Kay sought Singer out after purchasing his painting of a white buffalo at a trading post. He began to learn from Singer, eventually becoming fast friends. Kay practices marketing as a hobby, and decided to offer his services. Together, they began producing reproductions and prints, expanding out of Arizona and into Santa Fe, N.M.

“I realized that art, this is a tough business,” says Kay. “And at the same time, I just loved it so much that I ran with it. So I thought, ‘You know what, this will just be my way of giving it back.’” Kay worked with Morrison to place Singer’s work in the upcoming show. His pieces greatly contrast with John’s in terms of style. While John’s use extensive color and symbolism, Singer’s work takes a more simplistic approach.

He uses cooler colors, often a background of black, blue or gray. Singer loves horses and features them in many of his works. The Four Horses and the Four Sacred Peaks of Navajo lore are frequently featured, their colors representing the four directions. “I think that it’s so wonderful,” says Kay. “Just to see it and realize what the four horses mean, they’re all different colors and stand for different life cycles, and the four peaks … everybody should have a chance to at least see Charley’s art.”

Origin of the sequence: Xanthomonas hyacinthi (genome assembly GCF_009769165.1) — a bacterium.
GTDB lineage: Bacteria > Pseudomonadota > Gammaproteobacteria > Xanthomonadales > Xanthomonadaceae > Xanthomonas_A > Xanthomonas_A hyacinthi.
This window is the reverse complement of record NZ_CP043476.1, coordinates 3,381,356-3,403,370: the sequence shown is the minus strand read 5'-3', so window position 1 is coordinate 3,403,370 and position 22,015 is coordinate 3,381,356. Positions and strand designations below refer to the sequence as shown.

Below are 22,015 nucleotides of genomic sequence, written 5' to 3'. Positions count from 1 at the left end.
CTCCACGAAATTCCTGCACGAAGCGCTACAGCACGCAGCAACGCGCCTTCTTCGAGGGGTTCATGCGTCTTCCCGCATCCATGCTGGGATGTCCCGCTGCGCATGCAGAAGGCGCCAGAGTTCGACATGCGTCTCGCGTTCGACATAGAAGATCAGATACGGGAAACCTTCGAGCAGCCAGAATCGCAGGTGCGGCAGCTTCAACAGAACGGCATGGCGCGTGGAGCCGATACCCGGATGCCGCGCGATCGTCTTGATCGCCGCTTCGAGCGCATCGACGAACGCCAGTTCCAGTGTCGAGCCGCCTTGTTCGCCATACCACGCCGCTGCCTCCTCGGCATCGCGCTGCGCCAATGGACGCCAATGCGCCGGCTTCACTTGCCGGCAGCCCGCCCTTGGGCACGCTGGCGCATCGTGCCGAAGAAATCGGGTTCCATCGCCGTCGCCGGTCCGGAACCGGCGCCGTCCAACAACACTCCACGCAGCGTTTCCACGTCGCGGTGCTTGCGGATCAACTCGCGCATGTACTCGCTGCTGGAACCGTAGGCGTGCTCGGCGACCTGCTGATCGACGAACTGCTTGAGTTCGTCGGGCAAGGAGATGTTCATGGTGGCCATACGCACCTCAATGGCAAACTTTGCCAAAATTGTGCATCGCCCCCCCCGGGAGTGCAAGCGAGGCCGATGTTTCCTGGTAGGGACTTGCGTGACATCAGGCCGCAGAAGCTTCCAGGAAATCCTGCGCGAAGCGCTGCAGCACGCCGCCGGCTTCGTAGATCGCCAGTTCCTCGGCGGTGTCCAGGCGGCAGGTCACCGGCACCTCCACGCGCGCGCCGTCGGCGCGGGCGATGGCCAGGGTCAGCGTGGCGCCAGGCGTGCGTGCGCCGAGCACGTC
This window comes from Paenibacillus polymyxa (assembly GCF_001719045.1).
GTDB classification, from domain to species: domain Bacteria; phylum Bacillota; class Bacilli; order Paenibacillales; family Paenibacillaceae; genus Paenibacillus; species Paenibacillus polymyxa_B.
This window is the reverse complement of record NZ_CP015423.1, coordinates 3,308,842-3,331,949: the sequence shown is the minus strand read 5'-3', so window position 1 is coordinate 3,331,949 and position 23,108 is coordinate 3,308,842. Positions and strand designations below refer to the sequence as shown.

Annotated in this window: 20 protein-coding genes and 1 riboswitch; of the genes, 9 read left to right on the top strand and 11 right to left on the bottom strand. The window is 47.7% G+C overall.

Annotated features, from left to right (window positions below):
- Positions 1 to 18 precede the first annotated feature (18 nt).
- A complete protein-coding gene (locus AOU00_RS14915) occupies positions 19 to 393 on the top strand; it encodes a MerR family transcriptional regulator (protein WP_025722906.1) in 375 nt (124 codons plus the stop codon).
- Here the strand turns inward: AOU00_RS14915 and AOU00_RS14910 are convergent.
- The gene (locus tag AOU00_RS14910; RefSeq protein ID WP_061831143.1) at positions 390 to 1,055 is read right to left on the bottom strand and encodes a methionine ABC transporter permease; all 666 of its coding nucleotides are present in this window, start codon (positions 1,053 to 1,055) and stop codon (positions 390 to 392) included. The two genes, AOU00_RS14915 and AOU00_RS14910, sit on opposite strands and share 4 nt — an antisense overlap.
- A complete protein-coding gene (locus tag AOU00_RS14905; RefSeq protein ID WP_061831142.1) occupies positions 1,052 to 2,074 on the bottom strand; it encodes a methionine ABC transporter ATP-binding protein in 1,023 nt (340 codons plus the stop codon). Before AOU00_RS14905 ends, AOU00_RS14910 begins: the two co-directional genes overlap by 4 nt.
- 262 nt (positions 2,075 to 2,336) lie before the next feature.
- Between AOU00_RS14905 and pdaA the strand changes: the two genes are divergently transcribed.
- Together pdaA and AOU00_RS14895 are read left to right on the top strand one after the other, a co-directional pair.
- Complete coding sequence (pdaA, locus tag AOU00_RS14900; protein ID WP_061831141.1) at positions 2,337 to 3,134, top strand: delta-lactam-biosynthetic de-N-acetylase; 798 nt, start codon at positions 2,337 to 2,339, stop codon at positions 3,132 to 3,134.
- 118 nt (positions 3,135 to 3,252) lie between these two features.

The show will officially open on the First Friday Art Walk, but a reception for David K. John will be held the day before. The Art Walk has been drawing giant crowds to the gallery, with people often standing elbow to elbow within the space. Morrison hopes that by holding the reception a day earlier, visitors will have a better chance to visit with the artist and view the exhibition.